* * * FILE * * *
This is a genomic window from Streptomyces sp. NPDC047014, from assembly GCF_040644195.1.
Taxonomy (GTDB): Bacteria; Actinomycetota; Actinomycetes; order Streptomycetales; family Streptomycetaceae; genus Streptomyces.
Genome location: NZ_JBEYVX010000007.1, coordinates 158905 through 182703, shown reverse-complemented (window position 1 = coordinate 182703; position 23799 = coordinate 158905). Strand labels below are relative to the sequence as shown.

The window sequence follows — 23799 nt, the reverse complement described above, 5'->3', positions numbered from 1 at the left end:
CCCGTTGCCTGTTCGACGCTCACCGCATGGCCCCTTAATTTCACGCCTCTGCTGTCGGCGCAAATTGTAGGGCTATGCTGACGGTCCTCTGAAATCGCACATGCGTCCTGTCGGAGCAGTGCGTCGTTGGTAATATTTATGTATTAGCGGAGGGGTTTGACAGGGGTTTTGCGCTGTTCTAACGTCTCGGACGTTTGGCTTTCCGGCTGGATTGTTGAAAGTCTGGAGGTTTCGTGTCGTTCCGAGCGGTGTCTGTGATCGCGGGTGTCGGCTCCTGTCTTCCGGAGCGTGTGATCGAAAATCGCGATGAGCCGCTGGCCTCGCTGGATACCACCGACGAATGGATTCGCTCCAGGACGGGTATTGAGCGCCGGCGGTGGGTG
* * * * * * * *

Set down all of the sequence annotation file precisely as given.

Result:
This is a genomic window from Streptomyces sp. NPDC047014, from assembly GCF_040644195.1.
Taxonomy (GTDB): Bacteria; Actinomycetota; Actinomycetes; order Streptomycetales; family Streptomycetaceae; genus Streptomyces.
Genome location: NZ_JBEYVX010000007.1, coordinates 158905 through 182703, shown reverse-complemented (window position 1 = coordinate 182703; position 23799 = coordinate 158905). Strand labels below are relative to the sequence as shown.

The window sequence follows — 23799 nt, the reverse complement described above, 5'->3', positions numbered from 1 at the left end:
CCCGTTGCCTGTTCGACGCTCACCGCATGGCCCCTTAATTTCACGCCTCTGCTGTCGGCGCAAATTGTAGGGCTATGCTGACGGTCCTCTGAAATCGCACATGCGTCCTGTCGGAGCAGTGCGTCGTTGGTAATATTTATGTATTAGCGGAGGGGTTTGACAGGGGTTTTGCGCTGTTCTAACGTCTCGGACGTTTGGCTTTCCGGCTGGATTGTTGAAAGTCTGGAGGTTTCGTGTCGTTCCGAGCGGTGTCTGTGATCGCGGGTGTCGGCTCCTGTCTTCCGGAGCGTGTGATCGAAAATCGCGATGAGCCGCTGGCCTCGCTGGATACCACCGACGAATGGATTCGCTCCAGGACGGGTATTGAGCGCCGGCGGTGGGTG